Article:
“I’m only 19, but my mind is old, and when things get for real, my warm heart turns cold.”
I heard these words at 1:00 a.m. on a Saturday night while sitting at home attempting to read my notes from psychology. These are the words of Prodigy (one half of rap duo Mobb Deep). Why do these words matter? What is Prodigy trying to say? These words of his come from what is easily the grittiest song on the entire album. From beginning to end, the song speaks of the reality of death and alienation built into the fabric of the Queen’s Bridge housing projects in New York City.
Prodigy wrote his lyrics twenty years ago, when he was my age. The world of the young Prodigy and the world that Ilive in couldn’t more different. I don’t live with the horrifying reality of gunshot wounds. He did. Dead bodies aren’t a regular sight for me. They were a regular sight for him. Yet even with these differences, his expressions of pain and torment have shaped my imagination over the years. And although I don’t share his context, I have seen the marks that the world can leave upon our bodies. When these marks break young flesh it is sometimes fatal.
When I was in high school we had suicide and mental illness awareness day once a year. Why? Because some wounds cannot be hidden for a long time, or at all. While this particular problem may seem exceptional, it flows from the increasing fragility of youth. In youth, we have our world-constructing experiences, from learning to speak and walk to coming to terms with our bodies and the changes of our bodies. For some of us, this means coming to terms with the hostile space in which we must grow into our bodies.
Why emphasize the body? We know of no other kind of life. A life that includes the warmth of our being together and the warmth of a bullet wound. Most importantly for the theologian , the body is the place where God becomes speakable. God has a history. In Jesus Christ, God was young. In Jesus Christ, God is glorified and wounded.
While the questions and the struggles of youth are a dilemma faced by everyone, different groups of people will deal with this in a number of different ways. How can those who have been gathered by the Gospel of the crucified and risen Jesus speak to the problem at hand? Does the “word of the cross” have something to say to those faced with growing pains? Is there space within the wounded and glorified flesh of Jesus Christ for those whose experience of youth has been marked by loss, displacement, and anxiety?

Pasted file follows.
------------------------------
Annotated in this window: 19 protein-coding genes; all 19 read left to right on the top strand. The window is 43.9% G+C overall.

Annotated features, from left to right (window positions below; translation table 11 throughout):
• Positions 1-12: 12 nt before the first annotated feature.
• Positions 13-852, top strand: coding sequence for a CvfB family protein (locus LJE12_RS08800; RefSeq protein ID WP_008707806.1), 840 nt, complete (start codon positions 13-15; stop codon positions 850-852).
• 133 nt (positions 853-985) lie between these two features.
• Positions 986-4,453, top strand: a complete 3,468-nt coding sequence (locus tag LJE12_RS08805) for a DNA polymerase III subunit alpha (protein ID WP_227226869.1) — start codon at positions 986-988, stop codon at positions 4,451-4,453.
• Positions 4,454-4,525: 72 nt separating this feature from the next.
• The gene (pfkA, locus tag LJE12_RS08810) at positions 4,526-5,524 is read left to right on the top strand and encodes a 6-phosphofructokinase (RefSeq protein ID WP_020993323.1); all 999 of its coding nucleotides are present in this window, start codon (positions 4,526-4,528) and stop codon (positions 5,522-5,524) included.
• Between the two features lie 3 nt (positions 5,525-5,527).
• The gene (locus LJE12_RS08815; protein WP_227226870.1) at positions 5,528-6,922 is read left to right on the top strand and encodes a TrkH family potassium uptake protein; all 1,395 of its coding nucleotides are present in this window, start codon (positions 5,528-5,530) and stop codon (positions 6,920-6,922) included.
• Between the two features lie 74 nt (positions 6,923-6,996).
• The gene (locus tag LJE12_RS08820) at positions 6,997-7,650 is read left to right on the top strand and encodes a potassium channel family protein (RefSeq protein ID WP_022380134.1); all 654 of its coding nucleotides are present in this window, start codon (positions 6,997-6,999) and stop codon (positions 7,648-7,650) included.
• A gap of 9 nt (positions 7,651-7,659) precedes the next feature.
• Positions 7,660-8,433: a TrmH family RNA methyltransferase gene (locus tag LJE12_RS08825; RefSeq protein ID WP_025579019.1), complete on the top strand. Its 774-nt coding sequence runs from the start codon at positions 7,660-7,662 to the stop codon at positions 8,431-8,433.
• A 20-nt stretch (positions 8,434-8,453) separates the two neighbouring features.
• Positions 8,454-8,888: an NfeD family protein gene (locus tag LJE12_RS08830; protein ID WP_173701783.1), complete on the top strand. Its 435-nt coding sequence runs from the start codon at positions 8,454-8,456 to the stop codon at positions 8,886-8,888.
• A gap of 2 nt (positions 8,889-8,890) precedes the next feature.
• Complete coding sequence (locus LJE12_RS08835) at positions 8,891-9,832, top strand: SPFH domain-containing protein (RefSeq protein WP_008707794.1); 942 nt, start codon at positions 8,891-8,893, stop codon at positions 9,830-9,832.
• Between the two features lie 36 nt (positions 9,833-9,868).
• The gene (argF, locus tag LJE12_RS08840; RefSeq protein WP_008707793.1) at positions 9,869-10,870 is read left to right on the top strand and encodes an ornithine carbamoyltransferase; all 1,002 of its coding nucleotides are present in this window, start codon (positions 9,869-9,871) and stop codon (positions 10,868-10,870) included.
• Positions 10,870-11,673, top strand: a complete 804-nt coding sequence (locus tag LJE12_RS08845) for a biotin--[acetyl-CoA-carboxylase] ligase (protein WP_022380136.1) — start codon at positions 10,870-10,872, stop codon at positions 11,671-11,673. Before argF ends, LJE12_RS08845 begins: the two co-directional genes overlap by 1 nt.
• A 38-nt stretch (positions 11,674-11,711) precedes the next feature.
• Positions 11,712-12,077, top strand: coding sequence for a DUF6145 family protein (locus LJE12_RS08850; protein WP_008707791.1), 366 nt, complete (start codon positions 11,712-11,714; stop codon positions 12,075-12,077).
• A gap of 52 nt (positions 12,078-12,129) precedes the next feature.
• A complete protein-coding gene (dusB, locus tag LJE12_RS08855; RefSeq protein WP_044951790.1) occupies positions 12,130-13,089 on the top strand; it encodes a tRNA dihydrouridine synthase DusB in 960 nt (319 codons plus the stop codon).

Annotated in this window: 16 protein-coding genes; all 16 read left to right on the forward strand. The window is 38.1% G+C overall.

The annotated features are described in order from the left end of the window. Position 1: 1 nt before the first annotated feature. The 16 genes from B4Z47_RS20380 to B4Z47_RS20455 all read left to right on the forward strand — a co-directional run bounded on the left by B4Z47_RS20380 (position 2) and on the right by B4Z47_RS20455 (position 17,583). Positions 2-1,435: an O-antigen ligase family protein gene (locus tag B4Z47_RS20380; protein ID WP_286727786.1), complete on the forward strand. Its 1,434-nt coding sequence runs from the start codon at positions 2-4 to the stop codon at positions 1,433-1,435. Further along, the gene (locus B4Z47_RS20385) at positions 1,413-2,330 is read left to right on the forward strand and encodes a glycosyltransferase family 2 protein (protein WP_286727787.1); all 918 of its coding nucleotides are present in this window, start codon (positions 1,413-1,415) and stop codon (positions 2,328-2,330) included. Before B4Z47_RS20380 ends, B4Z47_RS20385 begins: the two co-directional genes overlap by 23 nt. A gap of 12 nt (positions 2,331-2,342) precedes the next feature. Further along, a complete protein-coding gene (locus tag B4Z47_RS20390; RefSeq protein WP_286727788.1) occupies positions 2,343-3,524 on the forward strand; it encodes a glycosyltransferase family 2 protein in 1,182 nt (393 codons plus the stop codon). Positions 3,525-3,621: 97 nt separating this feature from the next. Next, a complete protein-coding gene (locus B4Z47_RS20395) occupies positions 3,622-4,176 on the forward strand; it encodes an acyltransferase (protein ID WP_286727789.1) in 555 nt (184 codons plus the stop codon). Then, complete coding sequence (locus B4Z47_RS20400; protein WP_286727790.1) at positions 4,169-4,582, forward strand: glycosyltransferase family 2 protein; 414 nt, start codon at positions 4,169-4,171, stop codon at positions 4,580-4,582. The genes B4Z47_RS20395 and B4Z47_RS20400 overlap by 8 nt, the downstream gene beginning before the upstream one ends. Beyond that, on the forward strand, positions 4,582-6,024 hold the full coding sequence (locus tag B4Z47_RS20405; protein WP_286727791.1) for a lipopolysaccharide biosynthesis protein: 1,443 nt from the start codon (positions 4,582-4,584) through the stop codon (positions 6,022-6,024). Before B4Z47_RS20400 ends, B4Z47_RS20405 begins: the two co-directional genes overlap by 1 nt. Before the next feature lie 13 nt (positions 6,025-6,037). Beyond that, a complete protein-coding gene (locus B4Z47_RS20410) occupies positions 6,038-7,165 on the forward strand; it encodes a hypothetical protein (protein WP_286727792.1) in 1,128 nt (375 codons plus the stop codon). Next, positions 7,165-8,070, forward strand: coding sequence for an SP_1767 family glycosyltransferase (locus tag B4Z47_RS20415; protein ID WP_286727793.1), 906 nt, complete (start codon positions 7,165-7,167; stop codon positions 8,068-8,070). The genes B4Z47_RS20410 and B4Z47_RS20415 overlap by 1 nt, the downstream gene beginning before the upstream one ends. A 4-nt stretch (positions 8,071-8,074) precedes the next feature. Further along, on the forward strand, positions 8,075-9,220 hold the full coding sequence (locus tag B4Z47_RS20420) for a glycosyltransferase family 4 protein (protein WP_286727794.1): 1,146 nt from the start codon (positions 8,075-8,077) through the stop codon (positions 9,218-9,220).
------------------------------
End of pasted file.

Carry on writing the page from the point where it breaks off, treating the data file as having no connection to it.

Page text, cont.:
In a lecture on the German Lutheran theologian Rudolf Bultmann, the American theologian Carl Michalson says we need, “to question and interrogate the scriptures with the questions of our historical existence and to hear the response of the text as the answer is called faith.” It is with the wounds of our lives open and salted that we can explore the body whose wounds will forever remain.
It is in the transfiguration as told by St. Matthew that I find the key. “His face shone like the sun, and his clothes became dazzling white” (Matt 17:2). The transfiguration is the paradigmatic statement of the incarnation. In the God-man Jesus Christ , we see humanity before God and God before humanity. The glory of Christ’s transfiguration is the statement of the unchanging goodness of his flesh and ours in his. There is no humanity prior to humanity in Jesus Christ, and so for those youth who find their bodies in spaces where their bodies are ‘out of place,’ where they are objects of maltreatment and hatred, the goodness of their bodies is never in question.
This transfigured body is not the body of triumphalism. This Jesus who has been transfigured is the one who is crucified. Those youth who have been displaced and thrown outside the gates of the city will find him also outside the city at Golgotha. The glorified Jesus is nowhere to be found without his wounds. God’s history contains both life and death, and it is in this history that the young can grow. In Jesus Christ God was young.
“When God Was Young” is part of the new Via Media column, addressing issues of theology for people in the Church and in the community.